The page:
I don't think our Thai experience changed my view of music. Thai music is cool and everything, but it didn't change my viewpoint any. The weirdest thing that happened (musically) was hearing/seeing the Spice Girls for the first time ever on a TV in a fancy commuter bus on my way to work in Bangkok. I also fell in love with David Byrne's album Rei Momo. I used to listen to it a lot on my walkman while traveling. I was loving life so much, watching the countryside go by, listening to my favorite album, I just about cried. Other albums I listened to incessantly while there: Los Lobos "Colossal Head," Junior Brown "Guit with It," and Nirvana "Nevermino" (typo on the bootleg cassette).

The only music I took part in when I was there was to sit in with an awful cover band for a couple of practice sessions. They wanted to play at my regular bar but we stank so I said no. I had no intention of playing in another band when we got back, but the gravity of old friends was too strong for me. Favorite instrument of the region: the Khaen. The players would sometimes trance out and even roll around on the ground while playing it. Cool droningness.

[To hear the Khaen, click here> http://www.patmissin.com/history/khaen.html To trance out on your own, learn how.]
Punk Globe:
Does Pong, as a group of friends, have a blast on tour?
Larry Strub:
We have toured very little as Pong because of day jobs and kids and stuff like that. A couple of trips to the Midwest and New Orleans, Lafayette, Houston. When we do get out of town we have a real good time. Once in Tulsa we stayed with a guy called Magic Mark. He lived in a squatted warehouse with a bunch of mannequins and medical equipment and other curious objects. He regaled us with magic tricks and strange Chinese liquors. We also got to hang out on the roof. Any time I get on a roof is a good day for me.
Punk Globe:
Right?
Larry Strub:
Also once in New Orleans we were playing a show with our friends Brown Whornet. We all hung out in the parking lot of the Mermaid Lounge doing nitrous shots from one of those rubber punch balls laughing and falling over a lot. The hippie crack kept us amused for hours.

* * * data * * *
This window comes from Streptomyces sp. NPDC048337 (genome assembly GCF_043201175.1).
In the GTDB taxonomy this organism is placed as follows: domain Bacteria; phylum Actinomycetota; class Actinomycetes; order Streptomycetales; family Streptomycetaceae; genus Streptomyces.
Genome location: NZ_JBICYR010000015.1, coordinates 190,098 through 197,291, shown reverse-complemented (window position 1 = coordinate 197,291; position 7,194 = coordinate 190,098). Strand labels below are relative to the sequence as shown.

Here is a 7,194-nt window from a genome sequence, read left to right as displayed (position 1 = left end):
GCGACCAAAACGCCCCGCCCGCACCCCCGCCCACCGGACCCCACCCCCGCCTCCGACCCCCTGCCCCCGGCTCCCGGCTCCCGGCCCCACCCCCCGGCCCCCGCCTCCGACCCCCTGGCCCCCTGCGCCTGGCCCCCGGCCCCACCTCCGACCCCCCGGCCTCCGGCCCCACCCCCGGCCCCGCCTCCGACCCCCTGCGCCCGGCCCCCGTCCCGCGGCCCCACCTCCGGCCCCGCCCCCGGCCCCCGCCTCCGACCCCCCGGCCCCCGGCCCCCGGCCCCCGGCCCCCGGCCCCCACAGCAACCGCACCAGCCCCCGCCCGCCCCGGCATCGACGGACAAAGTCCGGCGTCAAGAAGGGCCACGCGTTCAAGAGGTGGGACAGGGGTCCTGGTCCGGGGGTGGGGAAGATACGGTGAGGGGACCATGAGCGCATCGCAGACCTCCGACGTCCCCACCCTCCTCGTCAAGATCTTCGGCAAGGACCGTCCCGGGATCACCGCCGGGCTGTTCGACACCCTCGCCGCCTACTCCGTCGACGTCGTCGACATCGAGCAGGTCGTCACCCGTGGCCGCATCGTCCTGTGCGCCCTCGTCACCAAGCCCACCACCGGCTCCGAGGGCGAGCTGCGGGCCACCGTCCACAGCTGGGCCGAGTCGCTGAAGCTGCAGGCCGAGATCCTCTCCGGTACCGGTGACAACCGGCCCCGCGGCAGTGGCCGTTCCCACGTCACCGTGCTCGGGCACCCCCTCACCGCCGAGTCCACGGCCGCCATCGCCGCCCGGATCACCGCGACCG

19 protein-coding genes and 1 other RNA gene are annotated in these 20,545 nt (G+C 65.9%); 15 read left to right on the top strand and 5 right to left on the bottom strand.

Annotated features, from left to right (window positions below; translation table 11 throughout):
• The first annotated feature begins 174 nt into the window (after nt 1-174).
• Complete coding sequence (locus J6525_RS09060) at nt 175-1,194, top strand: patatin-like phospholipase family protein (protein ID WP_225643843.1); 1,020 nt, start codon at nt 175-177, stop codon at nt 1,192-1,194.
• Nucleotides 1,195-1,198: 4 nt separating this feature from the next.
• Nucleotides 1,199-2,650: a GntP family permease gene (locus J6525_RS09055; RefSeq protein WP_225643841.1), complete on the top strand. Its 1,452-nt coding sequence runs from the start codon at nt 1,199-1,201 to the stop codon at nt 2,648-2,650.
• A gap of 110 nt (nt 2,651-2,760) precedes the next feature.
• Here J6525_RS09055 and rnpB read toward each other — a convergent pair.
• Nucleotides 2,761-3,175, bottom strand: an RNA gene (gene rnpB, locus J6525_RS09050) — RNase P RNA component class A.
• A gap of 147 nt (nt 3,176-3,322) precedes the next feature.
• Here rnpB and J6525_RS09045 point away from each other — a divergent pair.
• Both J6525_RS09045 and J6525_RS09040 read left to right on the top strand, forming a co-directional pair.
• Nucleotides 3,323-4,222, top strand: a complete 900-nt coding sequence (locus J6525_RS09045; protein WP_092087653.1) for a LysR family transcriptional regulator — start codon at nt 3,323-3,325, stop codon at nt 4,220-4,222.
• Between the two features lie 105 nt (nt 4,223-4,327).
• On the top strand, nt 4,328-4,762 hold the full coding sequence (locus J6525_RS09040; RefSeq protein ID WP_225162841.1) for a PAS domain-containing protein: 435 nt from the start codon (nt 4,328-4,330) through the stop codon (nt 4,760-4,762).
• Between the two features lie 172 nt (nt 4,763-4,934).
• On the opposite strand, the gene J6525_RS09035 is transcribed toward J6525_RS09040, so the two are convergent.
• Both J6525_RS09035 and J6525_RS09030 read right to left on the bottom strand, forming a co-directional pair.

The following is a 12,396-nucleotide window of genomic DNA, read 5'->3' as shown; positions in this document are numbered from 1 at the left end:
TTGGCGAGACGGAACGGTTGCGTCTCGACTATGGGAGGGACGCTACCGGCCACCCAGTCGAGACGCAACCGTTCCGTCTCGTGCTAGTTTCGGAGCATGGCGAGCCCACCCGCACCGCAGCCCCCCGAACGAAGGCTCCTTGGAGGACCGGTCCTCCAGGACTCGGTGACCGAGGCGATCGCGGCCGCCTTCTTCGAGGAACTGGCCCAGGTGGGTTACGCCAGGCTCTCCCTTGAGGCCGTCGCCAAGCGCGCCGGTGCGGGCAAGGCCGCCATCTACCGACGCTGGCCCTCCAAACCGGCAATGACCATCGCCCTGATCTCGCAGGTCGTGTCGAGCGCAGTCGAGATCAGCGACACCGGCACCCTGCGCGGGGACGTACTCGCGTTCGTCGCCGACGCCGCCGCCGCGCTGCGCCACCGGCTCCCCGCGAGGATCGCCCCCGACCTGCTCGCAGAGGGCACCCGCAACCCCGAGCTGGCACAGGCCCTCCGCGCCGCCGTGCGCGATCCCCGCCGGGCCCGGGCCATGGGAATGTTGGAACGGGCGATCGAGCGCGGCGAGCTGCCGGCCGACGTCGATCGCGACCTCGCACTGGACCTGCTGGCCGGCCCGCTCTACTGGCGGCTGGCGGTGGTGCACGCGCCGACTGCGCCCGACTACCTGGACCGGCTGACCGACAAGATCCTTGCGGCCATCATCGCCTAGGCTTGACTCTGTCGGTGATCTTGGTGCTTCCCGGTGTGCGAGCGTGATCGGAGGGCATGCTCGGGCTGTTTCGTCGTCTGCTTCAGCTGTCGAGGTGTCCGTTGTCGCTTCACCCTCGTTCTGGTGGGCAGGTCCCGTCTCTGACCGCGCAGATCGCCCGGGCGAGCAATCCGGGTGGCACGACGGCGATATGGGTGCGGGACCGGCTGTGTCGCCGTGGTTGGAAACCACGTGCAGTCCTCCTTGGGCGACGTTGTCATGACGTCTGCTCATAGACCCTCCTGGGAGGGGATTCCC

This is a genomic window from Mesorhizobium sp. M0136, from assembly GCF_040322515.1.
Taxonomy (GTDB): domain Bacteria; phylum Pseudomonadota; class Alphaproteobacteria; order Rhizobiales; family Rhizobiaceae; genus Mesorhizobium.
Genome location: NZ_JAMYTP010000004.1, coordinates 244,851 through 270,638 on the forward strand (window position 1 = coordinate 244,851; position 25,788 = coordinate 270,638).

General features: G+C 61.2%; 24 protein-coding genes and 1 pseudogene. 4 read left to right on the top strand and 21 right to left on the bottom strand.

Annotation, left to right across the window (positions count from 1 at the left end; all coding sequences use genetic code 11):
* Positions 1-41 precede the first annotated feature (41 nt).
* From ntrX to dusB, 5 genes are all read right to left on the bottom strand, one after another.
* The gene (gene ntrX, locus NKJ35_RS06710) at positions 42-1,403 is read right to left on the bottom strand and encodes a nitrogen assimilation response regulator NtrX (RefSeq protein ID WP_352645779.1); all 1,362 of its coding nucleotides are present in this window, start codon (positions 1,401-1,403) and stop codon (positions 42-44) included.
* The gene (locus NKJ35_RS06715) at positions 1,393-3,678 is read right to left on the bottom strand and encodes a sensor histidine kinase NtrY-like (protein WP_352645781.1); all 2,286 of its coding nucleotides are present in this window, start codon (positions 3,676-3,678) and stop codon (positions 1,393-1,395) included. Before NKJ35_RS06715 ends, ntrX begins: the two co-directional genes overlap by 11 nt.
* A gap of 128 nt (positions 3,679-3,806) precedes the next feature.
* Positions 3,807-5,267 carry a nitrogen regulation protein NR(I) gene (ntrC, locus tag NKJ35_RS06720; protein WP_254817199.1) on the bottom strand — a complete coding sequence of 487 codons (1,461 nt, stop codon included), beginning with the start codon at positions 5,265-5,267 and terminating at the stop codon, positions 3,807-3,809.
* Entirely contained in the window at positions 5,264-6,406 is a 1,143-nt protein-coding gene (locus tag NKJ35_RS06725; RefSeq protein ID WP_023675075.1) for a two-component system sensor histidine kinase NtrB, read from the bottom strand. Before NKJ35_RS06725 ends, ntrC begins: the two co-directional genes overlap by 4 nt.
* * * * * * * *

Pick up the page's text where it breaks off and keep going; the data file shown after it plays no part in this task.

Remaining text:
Punk Globe:
Are there any Austin bands you enjoy playing with? Any new projects that have interested you?
Larry Strub:
Bands we enjoy playing with: Bipolar Gentlemen with Richard Smith of Crust are really good and original. Foot Patrol is fun. They're fronted by a guy who went to the blind school here in town. He is extremely talented and also a weirdo. All of Foot Patrol's songs are about his foot fetish. Sample lyric: "You're under arrest, put your feet behind your head!" The funk is impeccable.

Anything Graham Reynolds is involved with is bound to be good. He does a lot of music scoring for movies and always has his hands in a bunch of different pies. One of his projects we played with was called Duke. They did crazy, lively Duke Ellington covers and he really banged on the piano, bringing some of the songs to the edge of chaos before they would somehow slide back to reality.
Punk Globe:
Any upcoming shows/releases we should be looking for?
Larry Strub:
Ed Hall did a reunion show at Emo's November 24 with Pain Teens and Crust. Trance Records came back to life for a night.
Punk Globe:
What a night! I heard some lucky folks in Louisiana have also been treated to Ed Hall shows in the past month. Luckyyyyyy….
Larry Strub:
And Pong is working on finishing our new album. We go in to mix with Cris Burns of Pocket Fishrmen next month. And that's about it.
Punk Globe:
Well, thank ya, Larry for your time and for sharing all this with readers.
Larry Strub:
Cheers. I hope it entertains the masses.
Pong will be playing with Alejandro Escovedo at Austin’s legendary Continental Club on Sunday, March 17th, early doors for this big show. Don’t miss it. The line-up (in no order): Alejandro Escovedo & Friends with: True Believers, Joe Ely, Drivin' & Cryin', Bobby Bare Sr, Willie Nile, Big Sugar, Pong, Barfield, Peter Buck Group, Ghost Wolves, Mastersons, Rosie Flores, John Velghe, Penetration w/Cheetah Chrome.

For info, check out: www.pongsongs.com
http://www.youtube.com/watch?v=0y-wRYCxE8k